Sunday, May 10, 2009

The locks are spinning up nicely. In absence of spinning tools, I separated them a bit by hand at first, and with the advice of Kitty Kitty and Javajem, brushed them with hairbrush. Actually they recommended a flicker and a dog brush, but I don't have those either.

April 23 2009 005

I barely pre-draft now. I tug at an inch or two, then start spinning right away. Almost all of the curly bits disappeared. I'm learning how to retain some of them when I attach a new piece. They will probably disappear in the final knitted project.

It's a Lock!


It spun up really fast until I had all this on the spindle. It seemed like it was getting too full, so I wound it on the ball winder. Indeed, it was beginning to felt on the bottom where I set spindle in motion, so now I know to wind it off a bit sooner.

Rose Garden Locks

Felting's going to be a factor in the knitting project I choose because these locks are not superwash. I'll probably knit socks. Who cares if they'll wear like Russian felted boots?

How will I keep it from felting when I wash the plied hanks? A question for the experts.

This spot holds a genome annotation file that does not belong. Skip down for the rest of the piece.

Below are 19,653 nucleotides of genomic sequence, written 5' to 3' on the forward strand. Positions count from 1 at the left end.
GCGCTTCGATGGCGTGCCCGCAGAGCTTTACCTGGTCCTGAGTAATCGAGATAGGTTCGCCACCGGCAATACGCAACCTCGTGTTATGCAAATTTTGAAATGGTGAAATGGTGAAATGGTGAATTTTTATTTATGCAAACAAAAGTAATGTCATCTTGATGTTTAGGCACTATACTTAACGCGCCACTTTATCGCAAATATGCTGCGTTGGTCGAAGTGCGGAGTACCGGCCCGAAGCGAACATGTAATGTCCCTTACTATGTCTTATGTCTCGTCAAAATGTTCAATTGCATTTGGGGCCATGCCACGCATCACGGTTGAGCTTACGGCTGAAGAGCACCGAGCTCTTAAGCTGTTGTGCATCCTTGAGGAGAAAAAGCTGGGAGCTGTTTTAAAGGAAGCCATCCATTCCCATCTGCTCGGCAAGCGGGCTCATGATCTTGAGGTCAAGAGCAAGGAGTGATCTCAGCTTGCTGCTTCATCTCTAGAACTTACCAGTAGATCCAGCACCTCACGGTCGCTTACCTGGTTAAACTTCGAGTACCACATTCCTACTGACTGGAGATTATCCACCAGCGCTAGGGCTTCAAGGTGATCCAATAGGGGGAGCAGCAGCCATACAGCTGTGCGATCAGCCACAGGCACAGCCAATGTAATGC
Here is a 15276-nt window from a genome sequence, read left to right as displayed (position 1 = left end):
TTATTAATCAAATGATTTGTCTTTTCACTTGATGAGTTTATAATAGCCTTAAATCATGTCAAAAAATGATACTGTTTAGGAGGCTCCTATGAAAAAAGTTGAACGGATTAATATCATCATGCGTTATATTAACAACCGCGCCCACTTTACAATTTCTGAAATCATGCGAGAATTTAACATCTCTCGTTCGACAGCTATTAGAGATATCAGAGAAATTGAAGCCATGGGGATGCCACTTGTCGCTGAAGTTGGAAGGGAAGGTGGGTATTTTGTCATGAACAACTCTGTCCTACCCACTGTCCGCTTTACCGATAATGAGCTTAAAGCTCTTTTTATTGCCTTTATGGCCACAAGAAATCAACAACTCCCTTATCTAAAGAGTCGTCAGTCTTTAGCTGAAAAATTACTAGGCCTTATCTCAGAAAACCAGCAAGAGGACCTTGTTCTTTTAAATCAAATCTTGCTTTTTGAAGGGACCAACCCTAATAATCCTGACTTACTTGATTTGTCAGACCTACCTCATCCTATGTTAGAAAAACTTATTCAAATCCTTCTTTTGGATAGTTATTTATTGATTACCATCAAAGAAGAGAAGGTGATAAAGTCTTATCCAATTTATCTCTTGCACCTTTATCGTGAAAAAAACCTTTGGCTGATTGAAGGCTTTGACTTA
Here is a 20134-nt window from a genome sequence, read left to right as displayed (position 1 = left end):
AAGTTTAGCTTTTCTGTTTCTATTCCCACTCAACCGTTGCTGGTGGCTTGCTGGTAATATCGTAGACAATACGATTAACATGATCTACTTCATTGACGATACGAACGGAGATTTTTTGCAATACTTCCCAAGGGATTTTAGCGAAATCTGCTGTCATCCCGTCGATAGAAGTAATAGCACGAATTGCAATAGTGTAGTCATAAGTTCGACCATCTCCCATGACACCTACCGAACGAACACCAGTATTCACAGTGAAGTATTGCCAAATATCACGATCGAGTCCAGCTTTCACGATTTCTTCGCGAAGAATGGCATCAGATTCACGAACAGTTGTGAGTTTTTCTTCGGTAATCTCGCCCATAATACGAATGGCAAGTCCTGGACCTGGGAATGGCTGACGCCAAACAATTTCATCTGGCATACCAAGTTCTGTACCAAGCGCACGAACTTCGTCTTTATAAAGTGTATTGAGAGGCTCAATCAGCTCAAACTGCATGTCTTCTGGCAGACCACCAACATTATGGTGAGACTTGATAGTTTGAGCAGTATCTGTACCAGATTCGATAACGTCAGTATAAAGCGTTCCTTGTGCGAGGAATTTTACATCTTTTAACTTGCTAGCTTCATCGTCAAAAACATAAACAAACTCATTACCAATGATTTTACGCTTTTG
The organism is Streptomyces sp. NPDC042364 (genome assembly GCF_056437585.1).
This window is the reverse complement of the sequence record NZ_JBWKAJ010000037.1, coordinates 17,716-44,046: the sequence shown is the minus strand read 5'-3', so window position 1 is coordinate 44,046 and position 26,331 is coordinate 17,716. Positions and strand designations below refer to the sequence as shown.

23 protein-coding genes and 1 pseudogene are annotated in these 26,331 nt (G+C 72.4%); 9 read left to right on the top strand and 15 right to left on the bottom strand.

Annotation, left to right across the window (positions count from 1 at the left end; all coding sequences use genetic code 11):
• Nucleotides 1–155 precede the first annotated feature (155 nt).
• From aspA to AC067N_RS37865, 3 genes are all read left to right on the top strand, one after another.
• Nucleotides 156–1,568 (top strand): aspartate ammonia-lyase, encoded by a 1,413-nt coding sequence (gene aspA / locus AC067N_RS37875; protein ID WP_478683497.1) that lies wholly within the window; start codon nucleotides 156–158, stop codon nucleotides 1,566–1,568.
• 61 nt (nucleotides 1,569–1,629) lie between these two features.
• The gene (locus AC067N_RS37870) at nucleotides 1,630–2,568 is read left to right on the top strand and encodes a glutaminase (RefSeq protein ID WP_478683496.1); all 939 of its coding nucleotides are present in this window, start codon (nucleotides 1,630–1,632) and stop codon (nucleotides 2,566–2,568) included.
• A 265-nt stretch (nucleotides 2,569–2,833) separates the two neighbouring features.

I just learned that it's possible to freeze whole citrus fruits and tomatoes, and lots of other food too. Read Mark Bittman's article in last Wednesday's New York Times.


  1. Are you going to ply it?

    Either way you want to hank it off, then fill a sink with the hottest water possible, a little bit of soap, and add the yarn to the water. Allow it to just set there for 20-30 minutes. Do not swish it, just let it sit there.

    Then take it out and fill the sink with water that was about the same temp that you took it out from and soak the soap out.

    Then allow it to hang to dry.

    You may want to do this twice since you plan to make this into socks. I still would hand wash the socks in cold water, but this will at least completely set the yarn.

  2. the pictures are amazing Ava!



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